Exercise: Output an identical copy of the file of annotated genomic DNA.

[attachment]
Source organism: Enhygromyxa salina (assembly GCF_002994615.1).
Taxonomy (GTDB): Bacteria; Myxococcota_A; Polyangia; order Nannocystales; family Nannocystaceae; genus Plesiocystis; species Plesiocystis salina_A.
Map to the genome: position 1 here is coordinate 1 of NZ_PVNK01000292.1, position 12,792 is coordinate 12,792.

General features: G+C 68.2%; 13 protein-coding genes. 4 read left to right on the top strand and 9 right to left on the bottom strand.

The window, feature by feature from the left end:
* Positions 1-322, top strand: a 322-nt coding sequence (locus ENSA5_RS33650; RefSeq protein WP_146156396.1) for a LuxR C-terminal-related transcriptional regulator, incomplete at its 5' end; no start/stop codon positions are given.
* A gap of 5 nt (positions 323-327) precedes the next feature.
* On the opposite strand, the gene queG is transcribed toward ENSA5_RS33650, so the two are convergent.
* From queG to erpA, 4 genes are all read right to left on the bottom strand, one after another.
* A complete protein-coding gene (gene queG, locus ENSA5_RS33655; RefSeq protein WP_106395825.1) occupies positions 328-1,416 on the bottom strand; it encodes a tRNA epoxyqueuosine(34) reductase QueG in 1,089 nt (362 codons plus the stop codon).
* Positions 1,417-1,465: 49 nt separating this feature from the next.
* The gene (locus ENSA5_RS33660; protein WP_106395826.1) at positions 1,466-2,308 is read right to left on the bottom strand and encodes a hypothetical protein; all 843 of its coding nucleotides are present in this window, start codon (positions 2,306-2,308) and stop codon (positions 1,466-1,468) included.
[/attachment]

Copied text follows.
Source organism: Enhygromyxa salina (assembly GCF_002994615.1).
Taxonomy (GTDB): Bacteria; Myxococcota_A; Polyangia; order Nannocystales; family Nannocystaceae; genus Plesiocystis; species Plesiocystis salina_A.
Map to the genome: position 1 here is coordinate 1 of NZ_PVNK01000292.1, position 12,792 is coordinate 12,792.

General features: G+C 68.2%; 13 protein-coding genes. 4 read left to right on the top strand and 9 right to left on the bottom strand.

The window, feature by feature from the left end:
* Positions 1-322, top strand: a 322-nt coding sequence (locus ENSA5_RS33650; RefSeq protein WP_146156396.1) for a LuxR C-terminal-related transcriptional regulator, incomplete at its 5' end; no start/stop codon positions are given.
* A gap of 5 nt (positions 323-327) precedes the next feature.
* On the opposite strand, the gene queG is transcribed toward ENSA5_RS33650, so the two are convergent.
* From queG to erpA, 4 genes are all read right to left on the bottom strand, one after another.
* A complete protein-coding gene (gene queG, locus ENSA5_RS33655; RefSeq protein WP_106395825.1) occupies positions 328-1,416 on the bottom strand; it encodes a tRNA epoxyqueuosine(34) reductase QueG in 1,089 nt (362 codons plus the stop codon).
* Positions 1,417-1,465: 49 nt separating this feature from the next.
* The gene (locus ENSA5_RS33660; protein WP_106395826.1) at positions 1,466-2,308 is read right to left on the bottom strand and encodes a hypothetical protein; all 843 of its coding nucleotides are present in this window, start codon (positions 2,306-2,308) and stop codon (positions 1,466-1,468) included.